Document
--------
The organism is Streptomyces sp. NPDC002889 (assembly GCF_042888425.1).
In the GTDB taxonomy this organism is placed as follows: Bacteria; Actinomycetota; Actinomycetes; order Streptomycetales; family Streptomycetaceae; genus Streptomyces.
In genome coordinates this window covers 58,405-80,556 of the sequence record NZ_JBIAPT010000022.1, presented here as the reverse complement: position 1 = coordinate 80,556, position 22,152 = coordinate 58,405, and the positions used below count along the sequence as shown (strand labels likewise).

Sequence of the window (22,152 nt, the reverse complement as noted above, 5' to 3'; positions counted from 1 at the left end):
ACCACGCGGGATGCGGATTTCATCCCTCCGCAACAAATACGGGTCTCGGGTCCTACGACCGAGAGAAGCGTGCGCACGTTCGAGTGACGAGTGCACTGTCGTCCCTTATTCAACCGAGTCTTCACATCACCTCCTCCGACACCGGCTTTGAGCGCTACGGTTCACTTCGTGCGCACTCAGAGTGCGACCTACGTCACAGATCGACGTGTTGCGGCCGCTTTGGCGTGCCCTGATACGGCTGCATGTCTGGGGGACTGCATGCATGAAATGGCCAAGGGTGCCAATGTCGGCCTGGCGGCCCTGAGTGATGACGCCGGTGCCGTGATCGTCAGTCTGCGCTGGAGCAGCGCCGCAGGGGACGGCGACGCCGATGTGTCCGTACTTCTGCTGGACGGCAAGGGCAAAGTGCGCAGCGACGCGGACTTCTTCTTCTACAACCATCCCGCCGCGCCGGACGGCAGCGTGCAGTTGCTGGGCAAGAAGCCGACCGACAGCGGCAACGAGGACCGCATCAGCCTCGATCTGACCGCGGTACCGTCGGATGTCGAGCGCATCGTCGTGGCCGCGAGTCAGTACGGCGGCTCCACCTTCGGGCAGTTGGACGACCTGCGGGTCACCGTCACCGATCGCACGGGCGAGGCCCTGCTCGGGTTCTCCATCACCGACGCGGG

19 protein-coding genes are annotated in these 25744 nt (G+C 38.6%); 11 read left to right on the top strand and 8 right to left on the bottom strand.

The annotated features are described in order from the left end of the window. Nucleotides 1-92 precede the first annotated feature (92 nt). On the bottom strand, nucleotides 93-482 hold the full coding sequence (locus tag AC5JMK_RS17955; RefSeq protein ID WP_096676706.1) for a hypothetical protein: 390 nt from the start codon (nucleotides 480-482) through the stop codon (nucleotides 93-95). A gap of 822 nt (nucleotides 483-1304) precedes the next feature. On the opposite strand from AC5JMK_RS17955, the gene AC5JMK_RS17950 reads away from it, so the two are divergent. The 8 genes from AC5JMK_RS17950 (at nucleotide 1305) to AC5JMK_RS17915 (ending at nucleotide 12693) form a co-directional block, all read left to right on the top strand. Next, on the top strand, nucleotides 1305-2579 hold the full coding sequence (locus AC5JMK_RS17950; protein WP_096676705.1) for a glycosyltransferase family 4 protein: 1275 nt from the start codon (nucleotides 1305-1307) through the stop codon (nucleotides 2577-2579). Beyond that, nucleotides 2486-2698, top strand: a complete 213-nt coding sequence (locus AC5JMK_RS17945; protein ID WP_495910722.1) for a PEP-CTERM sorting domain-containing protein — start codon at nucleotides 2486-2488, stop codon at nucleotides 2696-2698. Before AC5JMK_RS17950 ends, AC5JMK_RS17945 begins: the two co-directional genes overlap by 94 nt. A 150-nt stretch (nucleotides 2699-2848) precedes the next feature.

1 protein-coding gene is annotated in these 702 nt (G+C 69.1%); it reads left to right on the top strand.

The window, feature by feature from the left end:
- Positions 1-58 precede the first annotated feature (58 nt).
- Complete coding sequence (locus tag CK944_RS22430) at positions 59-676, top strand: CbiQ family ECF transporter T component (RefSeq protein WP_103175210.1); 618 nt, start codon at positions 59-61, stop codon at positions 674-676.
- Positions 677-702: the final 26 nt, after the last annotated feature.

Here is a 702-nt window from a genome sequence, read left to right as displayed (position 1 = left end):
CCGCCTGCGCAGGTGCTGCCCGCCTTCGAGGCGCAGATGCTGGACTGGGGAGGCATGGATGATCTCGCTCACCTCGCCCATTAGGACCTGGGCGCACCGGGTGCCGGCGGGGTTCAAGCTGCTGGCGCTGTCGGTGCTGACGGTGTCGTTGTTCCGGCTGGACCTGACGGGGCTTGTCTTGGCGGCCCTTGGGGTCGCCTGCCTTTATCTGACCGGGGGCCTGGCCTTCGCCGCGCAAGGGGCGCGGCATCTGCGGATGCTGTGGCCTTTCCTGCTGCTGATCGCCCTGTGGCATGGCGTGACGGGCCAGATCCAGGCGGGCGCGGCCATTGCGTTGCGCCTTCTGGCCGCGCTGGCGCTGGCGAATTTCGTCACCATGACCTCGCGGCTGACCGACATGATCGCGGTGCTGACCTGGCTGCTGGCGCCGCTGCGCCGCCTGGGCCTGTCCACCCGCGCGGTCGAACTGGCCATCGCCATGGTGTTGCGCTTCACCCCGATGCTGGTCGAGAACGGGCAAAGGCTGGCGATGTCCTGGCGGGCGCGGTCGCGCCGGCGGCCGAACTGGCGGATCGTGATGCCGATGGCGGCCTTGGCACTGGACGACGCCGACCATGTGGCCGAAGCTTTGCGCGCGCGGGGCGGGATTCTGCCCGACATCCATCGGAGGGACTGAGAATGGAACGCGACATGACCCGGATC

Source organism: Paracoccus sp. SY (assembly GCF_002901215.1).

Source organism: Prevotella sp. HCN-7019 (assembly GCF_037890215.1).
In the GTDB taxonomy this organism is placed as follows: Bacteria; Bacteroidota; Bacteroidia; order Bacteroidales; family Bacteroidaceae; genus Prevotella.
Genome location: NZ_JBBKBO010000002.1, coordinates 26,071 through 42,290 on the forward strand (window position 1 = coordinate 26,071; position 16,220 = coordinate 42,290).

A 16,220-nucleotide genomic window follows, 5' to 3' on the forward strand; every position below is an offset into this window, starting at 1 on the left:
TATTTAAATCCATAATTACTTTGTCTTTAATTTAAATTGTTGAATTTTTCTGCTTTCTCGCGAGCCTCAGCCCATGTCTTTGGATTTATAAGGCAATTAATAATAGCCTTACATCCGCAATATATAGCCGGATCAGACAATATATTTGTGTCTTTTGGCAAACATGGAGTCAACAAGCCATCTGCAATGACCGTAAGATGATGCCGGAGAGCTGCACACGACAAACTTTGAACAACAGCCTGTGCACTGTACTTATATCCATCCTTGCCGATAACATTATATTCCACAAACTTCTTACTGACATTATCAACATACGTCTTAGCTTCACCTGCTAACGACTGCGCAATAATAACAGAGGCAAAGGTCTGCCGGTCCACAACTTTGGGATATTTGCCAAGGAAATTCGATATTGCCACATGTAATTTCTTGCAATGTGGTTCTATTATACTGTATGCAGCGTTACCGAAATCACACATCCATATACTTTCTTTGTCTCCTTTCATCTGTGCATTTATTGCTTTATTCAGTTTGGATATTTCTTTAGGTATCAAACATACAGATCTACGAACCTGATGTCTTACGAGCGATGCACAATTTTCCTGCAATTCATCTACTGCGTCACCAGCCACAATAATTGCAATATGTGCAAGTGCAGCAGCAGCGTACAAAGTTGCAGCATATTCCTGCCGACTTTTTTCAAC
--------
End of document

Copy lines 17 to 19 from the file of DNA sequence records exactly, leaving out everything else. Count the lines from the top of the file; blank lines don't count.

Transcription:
In the GTDB taxonomy this organism is placed as follows: Bacteria; Bacteroidota; Bacteroidia; order Bacteroidales; family Bacteroidaceae; genus Prevotella.
Genome location: NZ_JBBKBO010000002.1, coordinates 26,071 through 42,290 on the forward strand (window position 1 = coordinate 26,071; position 16,220 = coordinate 42,290).

A 16,220-nucleotide genomic window follows, 5' to 3' on the forward strand; every position below is an offset into this window, starting at 1 on the left: